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Lengthy ethnic religious ceremony spurs discontent in Heights neighborhood

Last modified: 10/7/2015 7:02:16 PM
On the final morning of a weeklong Hindu religious ceremony in a Concord backyard – with dozens of attendees, long hours of amplified chanting and cars lined up on the lawn and street – a frustrated neighbor posted a sign.

In second-floor windows overlooking the Pembroke Road gathering, black writing on two sheets of white paper stated: “GO HOME.”

The message struck the celebrants on Monday as intolerant. Most of them are refugees who were thrown out of their home country, Bhutan. But the neighbors said it’s got nothing to do with religion or race.

Next-door neighbor Donna Marie Robie began drafting a letter to the city council, saying that issues between newcomers and longtime residents “need the city’s immediate attention and need to be corrected before they escalate out of control.”

Her letter isn’t finished, but she feels some action is needed.

“There is a high (degree) of unrest and anger as well as some much-needed conversation between the influx and problems refugees encounter, as well as issues they bring acclimating to their new homeland,” she wrote.

The ceremony

Rudra Timsina said his family was permitted to host a weeklong religious gathering with up to 50 attendees at the newly built house he moved into less than two months ago at 83 Pembroke Road. The event – called Saptaha Gyan Maha Yagya, or more simply, Purana – honors deceased ancestors and promotes peace.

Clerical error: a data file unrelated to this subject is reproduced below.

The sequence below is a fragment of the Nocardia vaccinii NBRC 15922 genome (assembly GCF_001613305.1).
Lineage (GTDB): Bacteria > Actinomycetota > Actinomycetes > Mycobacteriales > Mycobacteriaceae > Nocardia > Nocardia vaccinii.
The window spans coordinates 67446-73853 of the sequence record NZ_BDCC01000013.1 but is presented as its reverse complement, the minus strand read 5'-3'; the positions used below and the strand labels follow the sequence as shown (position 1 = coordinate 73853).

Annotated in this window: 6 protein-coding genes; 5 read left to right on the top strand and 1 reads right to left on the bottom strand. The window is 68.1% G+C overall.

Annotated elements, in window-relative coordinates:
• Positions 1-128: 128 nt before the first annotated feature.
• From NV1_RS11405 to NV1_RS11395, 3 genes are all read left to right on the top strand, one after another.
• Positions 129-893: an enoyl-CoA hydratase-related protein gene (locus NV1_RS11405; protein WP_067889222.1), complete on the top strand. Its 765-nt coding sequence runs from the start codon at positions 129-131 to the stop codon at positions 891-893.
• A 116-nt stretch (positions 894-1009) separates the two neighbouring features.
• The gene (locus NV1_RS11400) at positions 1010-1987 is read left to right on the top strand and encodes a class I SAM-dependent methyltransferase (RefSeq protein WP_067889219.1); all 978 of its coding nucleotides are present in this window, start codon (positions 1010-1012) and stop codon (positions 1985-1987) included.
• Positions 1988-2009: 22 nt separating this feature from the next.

An orange-and-red archway led to a white big-top tent in the backyard, where a holy leader for Bhutanese and Nepali Hindus came from Syracuse, N.Y., to participate in the ceremony on the tightly packed 0.32-acre lot, where two porta-potties sat next to a new fence adjacent to 3 Branch Turnpike.

That’s where Robie and her 29-year-old son recently moved into the home where her mother has lived for more than 60 years. She said if a fraternity or any other noisy gathering went on day after day for 12 hours a day, she’d be equally upset.

She said she felt her neighbors had consistently violated their permit, by allowing attendance to more than double the 50-person limit, and also potentially engaged in a number of health and safety violations. It’s because of political correctness, she said, that the event wasn’t shut down by police when officers responded to complaints about noise and parking at the ceremony.

Lt. Tim O’Malley said when police went to the house they found no serious violations. Police required that some cars be moved, he said, but “from our perspective they’ve been compliant with everything. The permits are all there, and we could find no issues when we responded up there.”

Robie said that’s because police didn’t see the biggest crowds or hear the loudest chanting that was being broadcast through loudspeakers.

“We called the police to protect our rights and got a blind ear,” she said. “That’s the frustration, the length of the event, the noise of the event, the eyesore of the event, and disturbing the peace and having no regard for your neighbors when they ask you politely.”

That frustration resulted in her son posting the “go home” sign in his windows.

“Go home. He meant for them to stop partying after nine days,” she said.

Timsina said his family recently built their two-story colonial home on property that they bought from Robie’s family, but now, with their neighbors coming by to take photos of their activities and calling police, he wonders whether it was a mistake.

“We don’t mind (the police coming by), but (the sign), it really hurt us. We felt like we don’t belong here or something,” he said.

His uncle, Rup Timsina, added: “That really pains my heart – like, why? Did we make a mistake to come here?”

Concerned citizens

On Facebook, Robie began to air her complaints about the ceremony in a Concord community group. She said if she tried to throw a seven-day Oktoberfest party that included loud music prompting calls to police, “I can guarantee you I would have been told to cease and desist.”